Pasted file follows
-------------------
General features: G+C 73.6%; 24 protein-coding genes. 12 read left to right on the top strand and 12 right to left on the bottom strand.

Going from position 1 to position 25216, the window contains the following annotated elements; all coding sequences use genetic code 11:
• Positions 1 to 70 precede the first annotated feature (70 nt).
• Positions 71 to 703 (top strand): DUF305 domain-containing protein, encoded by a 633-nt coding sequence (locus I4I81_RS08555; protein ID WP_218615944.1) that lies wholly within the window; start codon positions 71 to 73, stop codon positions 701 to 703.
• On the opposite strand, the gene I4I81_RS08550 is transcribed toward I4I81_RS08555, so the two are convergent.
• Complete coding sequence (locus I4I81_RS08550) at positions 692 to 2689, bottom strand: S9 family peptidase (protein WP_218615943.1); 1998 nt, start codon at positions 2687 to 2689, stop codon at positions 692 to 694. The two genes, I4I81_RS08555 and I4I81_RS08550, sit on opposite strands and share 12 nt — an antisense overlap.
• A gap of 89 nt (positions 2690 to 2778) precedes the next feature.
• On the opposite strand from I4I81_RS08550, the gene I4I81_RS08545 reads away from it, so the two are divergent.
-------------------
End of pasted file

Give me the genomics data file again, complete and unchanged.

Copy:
General features: G+C 73.6%; 24 protein-coding genes. 12 read left to right on the top strand and 12 right to left on the bottom strand.

Going from position 1 to position 25216, the window contains the following annotated elements; all coding sequences use genetic code 11:
• Positions 1 to 70 precede the first annotated feature (70 nt).
• Positions 71 to 703 (top strand): DUF305 domain-containing protein, encoded by a 633-nt coding sequence (locus I4I81_RS08555; protein ID WP_218615944.1) that lies wholly within the window; start codon positions 71 to 73, stop codon positions 701 to 703.
• On the opposite strand, the gene I4I81_RS08550 is transcribed toward I4I81_RS08555, so the two are convergent.
• Complete coding sequence (locus I4I81_RS08550) at positions 692 to 2689, bottom strand: S9 family peptidase (protein WP_218615943.1); 1998 nt, start codon at positions 2687 to 2689, stop codon at positions 692 to 694. The two genes, I4I81_RS08555 and I4I81_RS08550, sit on opposite strands and share 12 nt — an antisense overlap.
• A gap of 89 nt (positions 2690 to 2778) precedes the next feature.
• On the opposite strand from I4I81_RS08550, the gene I4I81_RS08545 reads away from it, so the two are divergent.